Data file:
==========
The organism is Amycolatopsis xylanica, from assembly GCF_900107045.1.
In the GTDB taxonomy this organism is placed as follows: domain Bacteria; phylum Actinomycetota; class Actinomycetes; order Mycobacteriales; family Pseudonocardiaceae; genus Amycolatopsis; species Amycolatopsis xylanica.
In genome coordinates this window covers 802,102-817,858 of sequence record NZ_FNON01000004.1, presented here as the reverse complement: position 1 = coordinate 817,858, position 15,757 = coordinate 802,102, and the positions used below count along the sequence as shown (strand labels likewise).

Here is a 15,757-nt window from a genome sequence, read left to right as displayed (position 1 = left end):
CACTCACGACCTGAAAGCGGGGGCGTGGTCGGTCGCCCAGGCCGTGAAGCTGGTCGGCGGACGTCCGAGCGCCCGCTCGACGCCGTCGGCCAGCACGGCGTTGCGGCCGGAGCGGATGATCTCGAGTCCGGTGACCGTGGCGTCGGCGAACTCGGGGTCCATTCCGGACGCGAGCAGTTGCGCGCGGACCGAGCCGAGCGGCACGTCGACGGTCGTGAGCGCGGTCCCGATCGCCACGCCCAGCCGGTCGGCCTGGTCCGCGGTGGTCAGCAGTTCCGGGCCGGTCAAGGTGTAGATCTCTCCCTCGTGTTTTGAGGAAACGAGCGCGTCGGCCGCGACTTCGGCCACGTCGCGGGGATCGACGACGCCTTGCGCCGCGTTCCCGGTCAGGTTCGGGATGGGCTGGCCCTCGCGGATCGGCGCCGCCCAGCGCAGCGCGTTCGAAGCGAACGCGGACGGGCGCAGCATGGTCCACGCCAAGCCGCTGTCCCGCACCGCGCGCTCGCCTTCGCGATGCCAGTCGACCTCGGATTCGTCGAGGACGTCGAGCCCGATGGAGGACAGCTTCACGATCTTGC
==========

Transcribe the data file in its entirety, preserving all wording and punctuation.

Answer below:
The organism is Amycolatopsis xylanica, from assembly GCF_900107045.1.
In the GTDB taxonomy this organism is placed as follows: domain Bacteria; phylum Actinomycetota; class Actinomycetes; order Mycobacteriales; family Pseudonocardiaceae; genus Amycolatopsis; species Amycolatopsis xylanica.
In genome coordinates this window covers 802,102-817,858 of sequence record NZ_FNON01000004.1, presented here as the reverse complement: position 1 = coordinate 817,858, position 15,757 = coordinate 802,102, and the positions used below count along the sequence as shown (strand labels likewise).

Here is a 15,757-nt window from a genome sequence, read left to right as displayed (position 1 = left end):
CACTCACGACCTGAAAGCGGGGGCGTGGTCGGTCGCCCAGGCCGTGAAGCTGGTCGGCGGACGTCCGAGCGCCCGCTCGACGCCGTCGGCCAGCACGGCGTTGCGGCCGGAGCGGATGATCTCGAGTCCGGTGACCGTGGCGTCGGCGAACTCGGGGTCCATTCCGGACGCGAGCAGTTGCGCGCGGACCGAGCCGAGCGGCACGTCGACGGTCGTGAGCGCGGTCCCGATCGCCACGCCCAGCCGGTCGGCCTGGTCCGCGGTGGTCAGCAGTTCCGGGCCGGTCAAGGTGTAGATCTCTCCCTCGTGTTTTGAGGAAACGAGCGCGTCGGCCGCGACTTCGGCCACGTCGCGGGGATCGACGACGCCTTGCGCCGCGTTCCCGGTCAGGTTCGGGATGGGCTGGCCCTCGCGGATCGGCGCCGCCCAGCGCAGCGCGTTCGAAGCGAACGCGGACGGGCGCAGCATGGTCCACGCCAAGCCGCTGTCCCGCACCGCGCGCTCGCCTTCGCGATGCCAGTCGACCTCGGATTCGTCGAGGACGTCGAGCCCGATGGAGGACAGCTTCACGATCTTGC